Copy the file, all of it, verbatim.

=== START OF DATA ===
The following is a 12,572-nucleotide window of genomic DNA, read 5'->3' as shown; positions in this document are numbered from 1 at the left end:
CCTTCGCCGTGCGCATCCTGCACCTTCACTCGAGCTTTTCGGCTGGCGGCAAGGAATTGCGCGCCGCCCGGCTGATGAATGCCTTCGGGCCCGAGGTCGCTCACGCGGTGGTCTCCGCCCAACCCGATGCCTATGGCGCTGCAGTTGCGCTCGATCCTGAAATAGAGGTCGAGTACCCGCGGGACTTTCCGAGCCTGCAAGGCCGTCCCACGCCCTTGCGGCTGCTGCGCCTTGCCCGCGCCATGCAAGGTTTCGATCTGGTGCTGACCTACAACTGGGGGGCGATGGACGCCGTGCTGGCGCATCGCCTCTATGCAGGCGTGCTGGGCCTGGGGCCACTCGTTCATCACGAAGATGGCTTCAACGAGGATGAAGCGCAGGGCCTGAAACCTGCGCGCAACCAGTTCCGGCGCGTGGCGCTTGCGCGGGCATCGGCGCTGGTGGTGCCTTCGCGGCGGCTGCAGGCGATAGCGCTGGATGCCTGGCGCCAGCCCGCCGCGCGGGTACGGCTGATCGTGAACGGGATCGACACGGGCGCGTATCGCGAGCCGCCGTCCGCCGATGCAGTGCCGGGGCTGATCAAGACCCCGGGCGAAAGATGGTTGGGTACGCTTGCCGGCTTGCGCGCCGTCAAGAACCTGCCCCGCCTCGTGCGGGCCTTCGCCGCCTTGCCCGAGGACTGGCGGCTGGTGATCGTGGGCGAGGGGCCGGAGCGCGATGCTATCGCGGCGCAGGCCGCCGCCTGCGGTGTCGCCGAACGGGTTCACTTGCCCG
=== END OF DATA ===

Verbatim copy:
The following is a 12,572-nucleotide window of genomic DNA, read 5'->3' as shown; positions in this document are numbered from 1 at the left end:
CCTTCGCCGTGCGCATCCTGCACCTTCACTCGAGCTTTTCGGCTGGCGGCAAGGAATTGCGCGCCGCCCGGCTGATGAATGCCTTCGGGCCCGAGGTCGCTCACGCGGTGGTCTCCGCCCAACCCGATGCCTATGGCGCTGCAGTTGCGCTCGATCCTGAAATAGAGGTCGAGTACCCGCGGGACTTTCCGAGCCTGCAAGGCCGTCCCACGCCCTTGCGGCTGCTGCGCCTTGCCCGCGCCATGCAAGGTTTCGATCTGGTGCTGACCTACAACTGGGGGGCGATGGACGCCGTGCTGGCGCATCGCCTCTATGCAGGCGTGCTGGGCCTGGGGCCACTCGTTCATCACGAAGATGGCTTCAACGAGGATGAAGCGCAGGGCCTGAAACCTGCGCGCAACCAGTTCCGGCGCGTGGCGCTTGCGCGGGCATCGGCGCTGGTGGTGCCTTCGCGGCGGCTGCAGGCGATAGCGCTGGATGCCTGGCGCCAGCCCGCCGCGCGGGTACGGCTGATCGTGAACGGGATCGACACGGGCGCGTATCGCGAGCCGCCGTCCGCCGATGCAGTGCCGGGGCTGATCAAGACCCCGGGCGAAAGATGGTTGGGTACGCTTGCCGGCTTGCGCGCCGTCAAGAACCTGCCCCGCCTCGTGCGGGCCTTCGCCGCCTTGCCCGAGGACTGGCGGCTGGTGATCGTGGGCGAGGGGCCGGAGCGCGATGCTATCGCGGCGCAGGCCGCCGCCTGCGGTGTCGCCGAACGGGTTCACTTGCCCG